Famous Quotes

These words of wisdom are good to remember concerning our nation‘s founding. Moreover, we can discover why our nation is great and why moving away from the founding principles of life, liberty and the pursuit of happiness leads to suffering and destruction.

“Europe was created by history. America was created by philosophy.”
— Margaret Thatcher

“I never think in terms of the crowd, but of individual persons”
— Mother Theresa

“What is conservatism? Is it not adherence to the old and tried, against the new and untried?”
— Abraham Lincoln, Coopers Union Address Feb. 1860

The accumulation of all powers, legislative, executive, and judiciary, in the same hands, whether of one, a few, or many, and whether hereditary, selfappointed, or elective, may justly be pronounced the very definition of tyranny.”
— James Madison, Federalist #47, 1778

“A society that puts equality—in the sense of equality of outcome—ahead of freedom will end up with neither equality nor freedom. The use of force to achieve equality will destroy freedom, and the force, introduced for good purposes, will end up in the hands of people who use it to promote their own interests.”
— Milton Friedman

“The truth is that all men having power ought to be mistrusted.”
— James Madison

“It is seldom that liberty of any kind is lost all at once.”
— David Hume

“The essence of Government is power; and power, lodged as it must be in human hands, will ever be liable to abuse.”
— James Madison 

“This democracy will cease to exist when you take away from those who are willing to work and give to those who would not.”
— Thomas Jefferson

“We [Federal Government] have tried spending money. We are spending more than we have ever spent before and it does not work.”
— Henry Morgenthau, Jr. Treasury Secretary after reviewing the unemployment figures in1939.

“If once the people become inattentive to the public affairs, you and I, and Congress and Assemblies, Judges and Governors, shall all become wolves.” — Thomas Jefferson

“Let us with caution indulge the supposition that morality can be maintained without religion. Whatever may be conceded to the influence of refined education on minds of peculiar structure, reason and experience both forbid us to expect that national morality can prevail in exclusion of religious principle.” 
—George Washington from his Farewell Address, 1796

“No people will tamely surrender their liberties, nor can any be easily subdued, when knowledge is diffused and virtue is preserved. On the contrary, when people are universally ignorant, and debauched in their manners, they will sink under their own weight without the aid of foreign Invaders.”
— Samuel Adams, letter to James Warren, 1775

"The belief in a God All Powerful wise and good, is so essential to the moral order of the world and to the happiness of man, that arguments which enforce it cannot be drawn from too many sources nor adapted with too much solicitude to the different characters and capacities impressed with it." — James Madison, letter to Frederick Beasley, 1825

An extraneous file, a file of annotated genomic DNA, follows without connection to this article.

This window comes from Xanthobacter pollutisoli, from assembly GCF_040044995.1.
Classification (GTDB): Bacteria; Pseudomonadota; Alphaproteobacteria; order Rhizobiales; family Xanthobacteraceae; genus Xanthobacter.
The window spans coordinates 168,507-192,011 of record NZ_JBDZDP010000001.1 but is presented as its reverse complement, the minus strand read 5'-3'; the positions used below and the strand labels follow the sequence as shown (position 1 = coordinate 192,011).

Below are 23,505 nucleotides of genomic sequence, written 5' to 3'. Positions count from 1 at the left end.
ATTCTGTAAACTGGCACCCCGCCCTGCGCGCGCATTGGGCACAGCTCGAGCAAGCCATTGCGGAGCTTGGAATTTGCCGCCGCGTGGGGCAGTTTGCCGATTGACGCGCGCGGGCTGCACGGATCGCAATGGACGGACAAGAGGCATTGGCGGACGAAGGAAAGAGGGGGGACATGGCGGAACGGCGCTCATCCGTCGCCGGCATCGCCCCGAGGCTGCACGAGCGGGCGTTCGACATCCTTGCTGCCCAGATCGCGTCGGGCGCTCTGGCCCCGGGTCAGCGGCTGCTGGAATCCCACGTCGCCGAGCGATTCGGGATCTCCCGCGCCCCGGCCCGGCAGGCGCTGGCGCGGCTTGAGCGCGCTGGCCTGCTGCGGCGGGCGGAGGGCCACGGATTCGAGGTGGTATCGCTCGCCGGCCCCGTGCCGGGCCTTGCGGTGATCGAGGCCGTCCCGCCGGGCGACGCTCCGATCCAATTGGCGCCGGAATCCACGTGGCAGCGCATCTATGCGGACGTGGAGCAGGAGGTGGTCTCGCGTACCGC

"And have we now forgotten that powerful Friend? or do we imagine we no longer need its assistance? I have lived, Sir, a long time; and the longer I live, the more convincing proofs I see of this Truth, that God governs in the Affairs of Men. And if a Sparrow cannot fall to the Ground without his Notice, is it probable that an Empire can rise without his Aid?"
— Benjamin Franklin, Motion for Prayers in the Constitutional Convention, 1787

"And can the liberties of a nation be thought secure when we have removed their only firm basis, a conviction in the minds of the people that these liberties are the gift of God? That they are not to be violated but with his wrath? Indeed I tremble for my country when I reflect that God is just: that his justice cannot sleep for ever." --Thomas Jefferson, Notes on the State of Virginia, Query 18, 1781

"It should be the highest ambition of every American to extend his views beyond himself, and to bear in mind that his conduct will not only affect himself, his country, and his immediate posterity; but that its influence may be co-extensive with the world, and stamp political happiness or misery on ages yet unborn." —George Washington

“Socialism is the philosophy of failure, the creed of ignorance and the gospel of envy.” —British Prime Minister Winston Churchill (1874-1965)

"Those who have been intoxicated with power ... can never willingly abandon it." —British statesman Edmund Burke (1729-1797)

"Everything is changing. People are taking the comedians seriously and the politicians as a joke." —American humorist Will Rogers (1879-1935)

"[A] wise and frugal government ... shall restrain men from injuring one another, shall leave them otherwise free to regulate their own pursuits of industry and improvement, and shall not take from the mouth of labor the bread it has earned. This is the sum of good government." --Thomas Jefferson "People unfit for freedom -- who cannot do much with it -- are hungry for power. The desire for freedom is an attribute of a 'have' type of self. It says: leave me alone and I shall grow, learn, and realize my capacities. The desire for power is basically an attribute of a 'have not' type of self." —American writer and philosopher Eric Hoffer (1902-1983)

"The welfare of the people in particular has always been the alibi of tyrants, and it provides the further advantage of giving the servants of tyranny a good conscience." —French Algerian author Albert Camus (1913-1960)